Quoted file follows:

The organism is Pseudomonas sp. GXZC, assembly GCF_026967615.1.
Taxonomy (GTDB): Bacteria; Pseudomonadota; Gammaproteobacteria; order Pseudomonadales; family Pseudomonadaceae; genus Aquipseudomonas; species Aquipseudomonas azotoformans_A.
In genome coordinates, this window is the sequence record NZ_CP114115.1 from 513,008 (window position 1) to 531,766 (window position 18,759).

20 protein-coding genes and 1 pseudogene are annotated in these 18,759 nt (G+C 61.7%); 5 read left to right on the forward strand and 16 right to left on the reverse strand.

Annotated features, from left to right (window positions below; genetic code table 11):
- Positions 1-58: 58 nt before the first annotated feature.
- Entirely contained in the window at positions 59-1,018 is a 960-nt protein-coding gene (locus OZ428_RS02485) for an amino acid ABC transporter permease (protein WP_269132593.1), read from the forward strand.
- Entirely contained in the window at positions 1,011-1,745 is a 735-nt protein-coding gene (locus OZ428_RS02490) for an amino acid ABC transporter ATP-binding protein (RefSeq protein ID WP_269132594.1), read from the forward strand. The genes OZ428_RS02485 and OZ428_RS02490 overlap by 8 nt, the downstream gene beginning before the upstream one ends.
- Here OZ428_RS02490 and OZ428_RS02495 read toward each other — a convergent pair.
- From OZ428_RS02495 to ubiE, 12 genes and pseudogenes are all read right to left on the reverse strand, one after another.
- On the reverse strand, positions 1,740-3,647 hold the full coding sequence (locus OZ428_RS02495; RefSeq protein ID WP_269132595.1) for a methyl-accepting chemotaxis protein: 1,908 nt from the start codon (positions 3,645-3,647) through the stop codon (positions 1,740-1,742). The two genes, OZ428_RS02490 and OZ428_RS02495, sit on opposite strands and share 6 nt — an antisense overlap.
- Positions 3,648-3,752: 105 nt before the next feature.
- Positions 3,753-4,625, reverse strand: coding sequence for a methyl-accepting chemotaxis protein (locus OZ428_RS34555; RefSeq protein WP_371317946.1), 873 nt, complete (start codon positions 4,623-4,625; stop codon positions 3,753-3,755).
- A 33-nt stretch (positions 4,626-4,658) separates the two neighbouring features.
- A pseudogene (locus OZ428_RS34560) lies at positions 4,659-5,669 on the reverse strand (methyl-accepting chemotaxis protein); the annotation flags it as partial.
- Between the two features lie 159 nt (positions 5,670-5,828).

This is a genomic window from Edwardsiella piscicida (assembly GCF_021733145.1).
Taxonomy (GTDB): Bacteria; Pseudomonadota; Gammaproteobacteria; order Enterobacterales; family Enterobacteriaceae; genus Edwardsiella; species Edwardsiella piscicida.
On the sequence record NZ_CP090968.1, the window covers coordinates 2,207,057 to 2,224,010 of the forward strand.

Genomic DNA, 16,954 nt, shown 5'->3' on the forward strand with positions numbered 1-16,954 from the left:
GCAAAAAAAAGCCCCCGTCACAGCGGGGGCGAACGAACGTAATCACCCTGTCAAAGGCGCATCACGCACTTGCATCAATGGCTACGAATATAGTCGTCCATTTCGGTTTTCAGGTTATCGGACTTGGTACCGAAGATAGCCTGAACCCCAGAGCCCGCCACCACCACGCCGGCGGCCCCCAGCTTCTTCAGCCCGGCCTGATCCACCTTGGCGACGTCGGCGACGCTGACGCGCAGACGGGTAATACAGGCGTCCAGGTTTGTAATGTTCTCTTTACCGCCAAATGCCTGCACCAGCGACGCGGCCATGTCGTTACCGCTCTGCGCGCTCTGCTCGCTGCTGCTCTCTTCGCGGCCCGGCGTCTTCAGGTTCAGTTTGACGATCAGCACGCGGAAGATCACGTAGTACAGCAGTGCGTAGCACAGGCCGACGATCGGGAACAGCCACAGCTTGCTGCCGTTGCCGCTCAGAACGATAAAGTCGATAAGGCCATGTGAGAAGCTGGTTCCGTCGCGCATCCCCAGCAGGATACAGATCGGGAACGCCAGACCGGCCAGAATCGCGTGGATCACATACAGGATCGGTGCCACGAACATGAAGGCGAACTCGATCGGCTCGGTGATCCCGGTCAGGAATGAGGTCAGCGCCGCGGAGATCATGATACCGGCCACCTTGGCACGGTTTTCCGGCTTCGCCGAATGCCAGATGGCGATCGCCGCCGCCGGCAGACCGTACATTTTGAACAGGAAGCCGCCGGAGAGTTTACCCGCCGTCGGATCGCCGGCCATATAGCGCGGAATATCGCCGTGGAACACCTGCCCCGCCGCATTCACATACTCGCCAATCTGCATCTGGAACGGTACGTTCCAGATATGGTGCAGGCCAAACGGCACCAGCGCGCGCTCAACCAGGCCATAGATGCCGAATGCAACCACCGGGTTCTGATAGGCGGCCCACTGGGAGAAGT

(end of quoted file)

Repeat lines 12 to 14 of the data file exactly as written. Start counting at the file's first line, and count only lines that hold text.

- Positions 3,648-3,752: 105 nt before the next feature.
- Positions 3,753-4,625, reverse strand: coding sequence for a methyl-accepting chemotaxis protein (locus OZ428_RS34555; RefSeq protein WP_371317946.1), 873 nt, complete (start codon positions 4,623-4,625; stop codon positions 3,753-3,755).
- A 33-nt stretch (positions 4,626-4,658) separates the two neighbouring features.